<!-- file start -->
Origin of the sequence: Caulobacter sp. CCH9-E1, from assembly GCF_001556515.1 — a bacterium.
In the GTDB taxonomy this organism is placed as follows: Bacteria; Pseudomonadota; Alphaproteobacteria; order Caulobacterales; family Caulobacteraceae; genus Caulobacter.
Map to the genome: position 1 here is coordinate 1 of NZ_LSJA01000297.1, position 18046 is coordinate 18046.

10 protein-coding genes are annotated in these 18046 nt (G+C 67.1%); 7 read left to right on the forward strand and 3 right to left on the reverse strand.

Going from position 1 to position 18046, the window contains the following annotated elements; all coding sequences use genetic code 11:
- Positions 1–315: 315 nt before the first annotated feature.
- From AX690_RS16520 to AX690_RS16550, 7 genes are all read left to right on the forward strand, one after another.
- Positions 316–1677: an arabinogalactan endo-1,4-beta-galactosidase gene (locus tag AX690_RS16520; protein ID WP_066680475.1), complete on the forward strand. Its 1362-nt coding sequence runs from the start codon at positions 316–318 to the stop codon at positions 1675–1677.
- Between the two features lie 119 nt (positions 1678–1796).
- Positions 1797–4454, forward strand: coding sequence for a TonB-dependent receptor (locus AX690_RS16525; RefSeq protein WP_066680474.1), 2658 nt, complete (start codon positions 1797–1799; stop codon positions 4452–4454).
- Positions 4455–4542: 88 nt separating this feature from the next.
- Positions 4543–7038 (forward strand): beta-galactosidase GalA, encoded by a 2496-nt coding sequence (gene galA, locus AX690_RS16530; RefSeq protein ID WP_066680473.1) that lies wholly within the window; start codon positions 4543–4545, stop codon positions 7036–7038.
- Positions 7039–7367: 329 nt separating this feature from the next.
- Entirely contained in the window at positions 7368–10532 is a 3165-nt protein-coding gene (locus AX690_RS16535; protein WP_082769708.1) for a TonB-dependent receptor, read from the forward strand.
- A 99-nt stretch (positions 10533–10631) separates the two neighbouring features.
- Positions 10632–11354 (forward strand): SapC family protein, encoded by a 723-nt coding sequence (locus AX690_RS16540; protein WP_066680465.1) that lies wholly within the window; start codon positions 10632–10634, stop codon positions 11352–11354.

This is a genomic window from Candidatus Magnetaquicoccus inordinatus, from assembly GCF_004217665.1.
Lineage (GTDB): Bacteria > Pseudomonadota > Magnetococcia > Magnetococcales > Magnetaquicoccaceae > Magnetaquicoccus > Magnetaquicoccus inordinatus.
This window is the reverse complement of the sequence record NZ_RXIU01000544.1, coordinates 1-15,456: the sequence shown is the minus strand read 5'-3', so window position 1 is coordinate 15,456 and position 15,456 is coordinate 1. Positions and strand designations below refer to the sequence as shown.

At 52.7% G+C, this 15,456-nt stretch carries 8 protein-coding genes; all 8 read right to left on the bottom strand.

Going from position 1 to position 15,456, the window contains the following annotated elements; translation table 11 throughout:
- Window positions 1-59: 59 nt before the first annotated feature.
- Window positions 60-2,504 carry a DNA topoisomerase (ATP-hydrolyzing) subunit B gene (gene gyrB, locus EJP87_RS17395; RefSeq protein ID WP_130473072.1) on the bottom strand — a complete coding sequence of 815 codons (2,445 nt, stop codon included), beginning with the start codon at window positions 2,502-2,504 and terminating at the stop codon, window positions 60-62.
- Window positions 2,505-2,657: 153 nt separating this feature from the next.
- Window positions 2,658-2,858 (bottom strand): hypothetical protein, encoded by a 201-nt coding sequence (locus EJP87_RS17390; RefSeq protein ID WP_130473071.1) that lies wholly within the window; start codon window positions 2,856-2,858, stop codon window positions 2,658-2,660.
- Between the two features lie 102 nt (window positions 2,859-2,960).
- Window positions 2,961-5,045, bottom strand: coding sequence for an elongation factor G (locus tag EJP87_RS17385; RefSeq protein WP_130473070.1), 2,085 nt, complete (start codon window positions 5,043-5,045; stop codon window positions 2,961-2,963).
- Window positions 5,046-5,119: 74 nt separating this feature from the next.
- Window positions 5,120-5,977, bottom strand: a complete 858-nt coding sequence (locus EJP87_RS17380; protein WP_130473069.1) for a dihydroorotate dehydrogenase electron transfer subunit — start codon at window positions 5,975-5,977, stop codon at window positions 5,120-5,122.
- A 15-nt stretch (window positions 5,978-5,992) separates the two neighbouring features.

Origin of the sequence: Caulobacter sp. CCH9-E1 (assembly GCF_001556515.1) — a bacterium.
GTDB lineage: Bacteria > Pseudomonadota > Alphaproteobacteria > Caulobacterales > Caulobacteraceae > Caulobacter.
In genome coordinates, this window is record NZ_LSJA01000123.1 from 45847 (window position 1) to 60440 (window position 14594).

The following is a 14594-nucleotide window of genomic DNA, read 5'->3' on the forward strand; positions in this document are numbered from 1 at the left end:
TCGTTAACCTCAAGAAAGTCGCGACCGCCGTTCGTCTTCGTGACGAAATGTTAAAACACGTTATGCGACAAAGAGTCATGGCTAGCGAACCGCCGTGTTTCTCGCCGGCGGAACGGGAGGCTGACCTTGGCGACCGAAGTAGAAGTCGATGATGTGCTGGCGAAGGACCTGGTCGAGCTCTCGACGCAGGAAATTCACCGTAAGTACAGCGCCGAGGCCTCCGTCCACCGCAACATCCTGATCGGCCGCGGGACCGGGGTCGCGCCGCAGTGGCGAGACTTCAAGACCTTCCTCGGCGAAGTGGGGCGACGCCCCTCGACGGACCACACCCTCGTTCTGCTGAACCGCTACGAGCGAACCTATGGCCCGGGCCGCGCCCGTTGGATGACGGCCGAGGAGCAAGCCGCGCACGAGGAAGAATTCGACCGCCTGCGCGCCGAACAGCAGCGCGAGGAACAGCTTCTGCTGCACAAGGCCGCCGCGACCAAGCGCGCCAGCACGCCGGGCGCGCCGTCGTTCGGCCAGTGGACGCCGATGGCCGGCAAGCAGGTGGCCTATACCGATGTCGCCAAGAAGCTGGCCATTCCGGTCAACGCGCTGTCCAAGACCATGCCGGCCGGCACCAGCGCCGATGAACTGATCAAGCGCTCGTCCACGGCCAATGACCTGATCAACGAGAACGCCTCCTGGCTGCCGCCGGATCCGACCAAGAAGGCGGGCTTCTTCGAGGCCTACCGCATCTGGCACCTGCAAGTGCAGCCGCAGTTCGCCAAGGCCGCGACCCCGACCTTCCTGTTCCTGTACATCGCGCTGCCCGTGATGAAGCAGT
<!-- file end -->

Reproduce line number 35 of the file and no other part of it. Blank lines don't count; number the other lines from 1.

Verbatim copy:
TCGTTAACCTCAAGAAAGTCGCGACCGCCGTTCGTCTTCGTGACGAAATGTTAAAACACGTTATGCGACAAAGAGTCATGGCTAGCGAACCGCCGTGTTTCTCGCCGGCGGAACGGGAGGCTGACCTTGGCGACCGAAGTAGAAGTCGATGATGTGCTGGCGAAGGACCTGGTCGAGCTCTCGACGCAGGAAATTCACCGTAAGTACAGCGCCGAGGCCTCCGTCCACCGCAACATCCTGATCGGCCGCGGGACCGGGGTCGCGCCGCAGTGGCGAGACTTCAAGACCTTCCTCGGCGAAGTGGGGCGACGCCCCTCGACGGACCACACCCTCGTTCTGCTGAACCGCTACGAGCGAACCTATGGCCCGGGCCGCGCCCGTTGGATGACGGCCGAGGAGCAAGCCGCGCACGAGGAAGAATTCGACCGCCTGCGCGCCGAACAGCAGCGCGAGGAACAGCTTCTGCTGCACAAGGCCGCCGCGACCAAGCGCGCCAGCACGCCGGGCGCGCCGTCGTTCGGCCAGTGGACGCCGATGGCCGGCAAGCAGGTGGCCTATACCGATGTCGCCAAGAAGCTGGCCATTCCGGTCAACGCGCTGTCCAAGACCATGCCGGCCGGCACCAGCGCCGATGAACTGATCAAGCGCTCGTCCACGGCCAATGACCTGATCAACGAGAACGCCTCCTGGCTGCCGCCGGATCCGACCAAGAAGGCGGGCTTCTTCGAGGCCTACCGCATCTGGCACCTGCAAGTGCAGCCGCAGTTCGCCAAGGCCGCGACCCCGACCTTCCTGTTCCTGTACATCGCGCTGCCCGTGATGAAGCAGT